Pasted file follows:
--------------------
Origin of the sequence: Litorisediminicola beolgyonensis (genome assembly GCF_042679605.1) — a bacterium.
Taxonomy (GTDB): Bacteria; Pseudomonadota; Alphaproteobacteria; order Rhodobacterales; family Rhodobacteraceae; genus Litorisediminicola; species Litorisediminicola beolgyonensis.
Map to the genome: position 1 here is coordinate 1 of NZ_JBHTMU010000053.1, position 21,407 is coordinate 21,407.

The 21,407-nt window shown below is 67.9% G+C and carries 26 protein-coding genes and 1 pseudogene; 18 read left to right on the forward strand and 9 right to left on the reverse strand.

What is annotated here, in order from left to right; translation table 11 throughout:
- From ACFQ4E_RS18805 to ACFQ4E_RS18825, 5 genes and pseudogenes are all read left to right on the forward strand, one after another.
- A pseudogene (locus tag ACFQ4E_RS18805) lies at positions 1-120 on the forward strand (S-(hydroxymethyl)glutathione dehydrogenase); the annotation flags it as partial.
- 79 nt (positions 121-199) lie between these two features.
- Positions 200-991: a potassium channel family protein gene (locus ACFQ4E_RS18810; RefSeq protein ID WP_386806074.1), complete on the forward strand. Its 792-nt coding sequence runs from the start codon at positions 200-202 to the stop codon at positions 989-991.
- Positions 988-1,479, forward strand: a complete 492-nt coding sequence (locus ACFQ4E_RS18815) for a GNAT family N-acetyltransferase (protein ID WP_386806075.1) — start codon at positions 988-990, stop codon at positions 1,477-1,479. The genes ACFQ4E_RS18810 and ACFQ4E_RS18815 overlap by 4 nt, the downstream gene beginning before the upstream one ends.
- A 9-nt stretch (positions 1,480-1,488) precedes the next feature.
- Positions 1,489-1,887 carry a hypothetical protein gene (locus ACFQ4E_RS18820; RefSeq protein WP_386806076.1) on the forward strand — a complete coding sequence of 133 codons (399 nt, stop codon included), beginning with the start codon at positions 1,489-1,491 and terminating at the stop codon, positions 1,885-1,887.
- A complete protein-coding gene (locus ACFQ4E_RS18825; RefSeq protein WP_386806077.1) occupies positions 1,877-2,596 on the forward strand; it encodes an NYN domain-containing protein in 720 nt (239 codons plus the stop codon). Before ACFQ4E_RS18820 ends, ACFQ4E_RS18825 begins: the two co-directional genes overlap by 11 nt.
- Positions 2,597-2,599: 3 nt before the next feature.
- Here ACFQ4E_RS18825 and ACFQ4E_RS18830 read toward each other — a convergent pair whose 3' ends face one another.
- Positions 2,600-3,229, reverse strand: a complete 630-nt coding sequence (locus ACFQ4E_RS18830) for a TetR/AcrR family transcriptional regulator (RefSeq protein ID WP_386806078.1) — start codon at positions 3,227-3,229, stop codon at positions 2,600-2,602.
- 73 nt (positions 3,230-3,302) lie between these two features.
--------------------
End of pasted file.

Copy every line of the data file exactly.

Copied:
Origin of the sequence: Litorisediminicola beolgyonensis (genome assembly GCF_042679605.1) — a bacterium.
Taxonomy (GTDB): Bacteria; Pseudomonadota; Alphaproteobacteria; order Rhodobacterales; family Rhodobacteraceae; genus Litorisediminicola; species Litorisediminicola beolgyonensis.
Map to the genome: position 1 here is coordinate 1 of NZ_JBHTMU010000053.1, position 21,407 is coordinate 21,407.

The 21,407-nt window shown below is 67.9% G+C and carries 26 protein-coding genes and 1 pseudogene; 18 read left to right on the forward strand and 9 right to left on the reverse strand.

What is annotated here, in order from left to right; translation table 11 throughout:
- From ACFQ4E_RS18805 to ACFQ4E_RS18825, 5 genes and pseudogenes are all read left to right on the forward strand, one after another.
- A pseudogene (locus tag ACFQ4E_RS18805) lies at positions 1-120 on the forward strand (S-(hydroxymethyl)glutathione dehydrogenase); the annotation flags it as partial.
- 79 nt (positions 121-199) lie between these two features.
- Positions 200-991: a potassium channel family protein gene (locus ACFQ4E_RS18810; RefSeq protein ID WP_386806074.1), complete on the forward strand. Its 792-nt coding sequence runs from the start codon at positions 200-202 to the stop codon at positions 989-991.
- Positions 988-1,479, forward strand: a complete 492-nt coding sequence (locus ACFQ4E_RS18815) for a GNAT family N-acetyltransferase (protein ID WP_386806075.1) — start codon at positions 988-990, stop codon at positions 1,477-1,479. The genes ACFQ4E_RS18810 and ACFQ4E_RS18815 overlap by 4 nt, the downstream gene beginning before the upstream one ends.
- A 9-nt stretch (positions 1,480-1,488) precedes the next feature.
- Positions 1,489-1,887 carry a hypothetical protein gene (locus ACFQ4E_RS18820; RefSeq protein WP_386806076.1) on the forward strand — a complete coding sequence of 133 codons (399 nt, stop codon included), beginning with the start codon at positions 1,489-1,491 and terminating at the stop codon, positions 1,885-1,887.
- A complete protein-coding gene (locus ACFQ4E_RS18825; RefSeq protein WP_386806077.1) occupies positions 1,877-2,596 on the forward strand; it encodes an NYN domain-containing protein in 720 nt (239 codons plus the stop codon). Before ACFQ4E_RS18820 ends, ACFQ4E_RS18825 begins: the two co-directional genes overlap by 11 nt.
- Positions 2,597-2,599: 3 nt before the next feature.
- Here ACFQ4E_RS18825 and ACFQ4E_RS18830 read toward each other — a convergent pair whose 3' ends face one another.
- Positions 2,600-3,229, reverse strand: a complete 630-nt coding sequence (locus ACFQ4E_RS18830) for a TetR/AcrR family transcriptional regulator (RefSeq protein ID WP_386806078.1) — start codon at positions 3,227-3,229, stop codon at positions 2,600-2,602.
- 73 nt (positions 3,230-3,302) lie between these two features.